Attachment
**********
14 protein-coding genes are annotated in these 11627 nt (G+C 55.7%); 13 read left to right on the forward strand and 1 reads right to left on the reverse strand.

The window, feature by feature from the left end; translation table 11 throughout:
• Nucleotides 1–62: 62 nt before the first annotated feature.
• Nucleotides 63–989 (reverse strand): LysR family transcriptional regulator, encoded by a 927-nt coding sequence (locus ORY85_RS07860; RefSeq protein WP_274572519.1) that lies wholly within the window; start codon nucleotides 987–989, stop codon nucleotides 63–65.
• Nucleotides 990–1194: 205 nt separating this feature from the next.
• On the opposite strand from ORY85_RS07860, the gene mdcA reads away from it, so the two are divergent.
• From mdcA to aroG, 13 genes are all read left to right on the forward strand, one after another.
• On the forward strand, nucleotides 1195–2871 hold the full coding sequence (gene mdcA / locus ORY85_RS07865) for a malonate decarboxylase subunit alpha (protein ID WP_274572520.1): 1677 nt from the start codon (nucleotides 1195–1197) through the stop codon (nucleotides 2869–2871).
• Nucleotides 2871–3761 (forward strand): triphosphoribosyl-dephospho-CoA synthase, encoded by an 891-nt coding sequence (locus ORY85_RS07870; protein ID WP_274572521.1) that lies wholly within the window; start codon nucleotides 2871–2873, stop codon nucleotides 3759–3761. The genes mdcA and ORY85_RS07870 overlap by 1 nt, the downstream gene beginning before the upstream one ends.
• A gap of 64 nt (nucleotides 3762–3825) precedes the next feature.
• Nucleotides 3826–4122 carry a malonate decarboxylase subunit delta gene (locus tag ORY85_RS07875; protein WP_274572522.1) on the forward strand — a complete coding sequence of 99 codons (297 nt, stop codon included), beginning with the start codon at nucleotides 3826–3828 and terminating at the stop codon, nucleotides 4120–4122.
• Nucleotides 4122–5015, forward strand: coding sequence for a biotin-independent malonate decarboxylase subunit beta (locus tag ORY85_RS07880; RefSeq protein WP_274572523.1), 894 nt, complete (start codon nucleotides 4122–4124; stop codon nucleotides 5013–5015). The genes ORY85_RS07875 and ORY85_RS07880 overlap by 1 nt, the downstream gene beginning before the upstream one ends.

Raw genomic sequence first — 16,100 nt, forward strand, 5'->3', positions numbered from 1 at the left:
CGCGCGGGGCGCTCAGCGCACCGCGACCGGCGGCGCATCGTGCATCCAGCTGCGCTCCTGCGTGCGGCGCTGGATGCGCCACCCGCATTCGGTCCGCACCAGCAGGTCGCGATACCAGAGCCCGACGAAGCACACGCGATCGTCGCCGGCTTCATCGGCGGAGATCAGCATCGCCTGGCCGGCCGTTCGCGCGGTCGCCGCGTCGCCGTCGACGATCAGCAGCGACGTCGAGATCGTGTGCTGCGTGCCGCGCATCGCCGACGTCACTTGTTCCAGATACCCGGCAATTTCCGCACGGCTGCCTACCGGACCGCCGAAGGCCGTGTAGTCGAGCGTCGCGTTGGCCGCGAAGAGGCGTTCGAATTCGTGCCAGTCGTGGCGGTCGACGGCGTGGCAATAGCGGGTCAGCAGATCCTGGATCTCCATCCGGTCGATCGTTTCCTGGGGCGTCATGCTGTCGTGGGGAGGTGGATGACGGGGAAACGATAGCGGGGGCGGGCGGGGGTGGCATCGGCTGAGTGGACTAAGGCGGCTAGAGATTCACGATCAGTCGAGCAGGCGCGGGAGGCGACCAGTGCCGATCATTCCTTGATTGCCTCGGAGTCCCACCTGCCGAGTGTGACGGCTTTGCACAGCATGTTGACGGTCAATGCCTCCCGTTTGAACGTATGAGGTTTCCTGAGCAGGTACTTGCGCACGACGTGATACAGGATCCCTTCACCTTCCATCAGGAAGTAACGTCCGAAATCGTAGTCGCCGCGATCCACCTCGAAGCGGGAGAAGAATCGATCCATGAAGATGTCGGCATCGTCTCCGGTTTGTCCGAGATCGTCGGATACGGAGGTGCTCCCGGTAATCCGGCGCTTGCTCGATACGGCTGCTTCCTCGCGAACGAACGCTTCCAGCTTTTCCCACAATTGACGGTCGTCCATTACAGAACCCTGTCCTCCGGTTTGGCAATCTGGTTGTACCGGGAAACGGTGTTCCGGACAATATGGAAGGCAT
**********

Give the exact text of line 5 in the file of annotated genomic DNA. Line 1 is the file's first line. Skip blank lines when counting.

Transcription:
• Nucleotides 990–1194: 205 nt separating this feature from the next.